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Poker Flat, Alaska, USA MF Radar


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The Poker Flat MF radar is operated by the National Institute of Information and Communications Technology, Japan, with collaboration with the Geophysical Institute of the University of Alaska at Fairbanks. It contributes data as part of the joint TIMED-CEDAR program of the National Aeronautics and Space Administration (NASA) and the National Science Foundation (NSF).

Instrument/Model Description

The Poker Flat, Alaska (65.126 N, 147.495 W; alt 208 m) 2.43 MHz MF radar has been in operation since 1998. On day 359 of 2001 at 89 km altitude, the apex magnetic coordinates were (65.4, -95.5) degrees. The magnetic inclination and declination angles were 77.4 deg and 24.1 deg. The magnetic local time at 0 Universal Time (UT) is about 1233 MLT. The solar local time (SLT) is UT minus 9 hours and 50 minutes (-147.495/15.=-9.833).

The original data files are 30 min averages of the zonal, meridional and 'vertical' velocity in UT. The UT time is the midpoint UT, and is also listed as the midpoint SLT. Samples are taken every 3, 4 or 5 min, so 6 to 10 samples can be had between UT 23:45:00 and UT 00:15:00. To improve data quality, 'median screening' is applied inside a 1-h bin. If data points lie outside a threshold standard deviation (code 4152) of usually 1.5 inside a 1-hr bin, they are discarded. So the low qulity (jamped) data are rejected and then the remaining data are averaged over 30-min bins with a threshold of usually 30% (code 4151). The number of points used in each direction are in codes 422, 423 and 424.

The 'vertical' velocities (code 1432, 'contaminated neutral vertical geographic wind (+up)') are from the beam in the vertical direction. The antenna array in a triangle has a different beam width for different azimuth direction, resulting in beam widths about 20-30 deg wide. Hence, the 'vertical' velocity will be contaminated by horizontal wind times the sine of 10 to 15 degrees (.17 to .26). Since the horizontal winds are stronger than the vertical winds, even the sign could be incorrect. The standard deviations of the 'vertical' winds are also larger than the average values.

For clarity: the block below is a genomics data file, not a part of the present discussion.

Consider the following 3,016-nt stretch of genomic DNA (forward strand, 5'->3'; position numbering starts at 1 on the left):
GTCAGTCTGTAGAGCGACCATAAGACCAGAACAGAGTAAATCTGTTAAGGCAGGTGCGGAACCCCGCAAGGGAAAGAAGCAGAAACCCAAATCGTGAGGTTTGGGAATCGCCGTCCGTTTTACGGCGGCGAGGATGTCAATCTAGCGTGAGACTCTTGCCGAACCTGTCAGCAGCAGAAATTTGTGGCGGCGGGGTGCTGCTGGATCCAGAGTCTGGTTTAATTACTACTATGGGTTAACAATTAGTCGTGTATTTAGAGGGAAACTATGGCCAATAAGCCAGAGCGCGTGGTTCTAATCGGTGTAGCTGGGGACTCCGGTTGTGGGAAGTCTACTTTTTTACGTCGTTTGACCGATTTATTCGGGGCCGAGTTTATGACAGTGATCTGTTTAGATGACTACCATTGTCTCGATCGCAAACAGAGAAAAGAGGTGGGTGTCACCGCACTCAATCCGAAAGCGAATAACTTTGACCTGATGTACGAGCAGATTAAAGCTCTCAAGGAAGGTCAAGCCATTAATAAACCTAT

The MF operating frequency is 1.95550 MHz, with a peak transmitter power of 50 kW. The radar operates as a spaced-antenna system (Vincent, 1986), relying on coherent echo signals from middle atmosphere ionization. The inter-pulse period is 12.5 millisec during the day and 25 millisec during the night. There are 80 coherent integrations during the day and 40 at night, using 240 samples in the full correlation analysis (FCA) of Briggs [1984] with built-in rejection criteria. [ie, if want 240 sec or 4 min integration during day and night, then 12.5x10-3sec * 80 integ * 240 samples = 240 sec and 25x10-3sec * 40 integ * 240 samples = 240 sec.]

Data sampling is done every 2 km usually between 60-98 km for Yamagawa (60-108 km for Wakkanai, 44-108 km for Poker Flat). The height range of wind velocity data is variable accoding to atmospheric and radio conditions and is usually about 70-90 km at Yamagawa and Wakkanai during the day and 80-90 km at night (60-90 km/70-90 km for Poker Flat for day/night conditions).

The pulse width is 48 microsec (27 microsec before September 1996), giving a height resolution of approx. 7.2 km (4.1 km) assuming a simple rectangular wave pulse. For the 48-microsec case, the range of heights illuminated by the wave pulse = velocity of light * pulse-width / 2 = 3x10**8 m/s * 48x10-6s / 2 = 7.2 km. However, neutral velocities are given every 2 km.

Starting in 2001, the data are also contributed to the joint TIMED-CEDAR program of the National Aeronautics and Space Administration (NASA) and the National Science Foundation (NSF). The original hourly velocities are converted to harmonic analyses in UT over sliding 4-day intervals. The Mesosphere-Lower Thermosphere Radars (MLTR) organized for the TIMED-CEDAR program provide horizontal and sometimes 'vertical' neutral winds to the processing center at the University of Colorado. Summary plots from several types of MLTRs in the TIMED-CEDAR program and references for the instruments, analyses using the radars, and comparisons with other satellite or ground-based instruments can be found here

The harmonic analyses are also available at that site, or from the University of Colorado at:


Briggs, B. H., The analysis of spaced sensor records by correlation techniques, MAP Handbook, Vol. 13, 166-186, 1984.
Murayama, Y., K. Igarashi, D. Rice, B. Watkins, R. Collins, K. Mizutani, Y. Saito and S. Kainuma, Medium frequency radars in Japan and Alaska, for upper atmosphere observations, IEICE Trans., E83-B, 1996-2003, 2000. (
Vincent, R. A., Hardware requirements: A new generation partial reflection radar for studies of the equatorial mesosphere, MAP Handbook, Vol. 20, p 85, 1986.

Summary Plots of 30-min Winds for TIMED from Poker Flat, Alaska, USA MF Radar

The 'vertical' velocity which is corrupted by horizontal winds due to the large beam width is available, but not plotted except for a sample plot in the beginning.

-Revised 01 Sep 2004 by Barbara Emery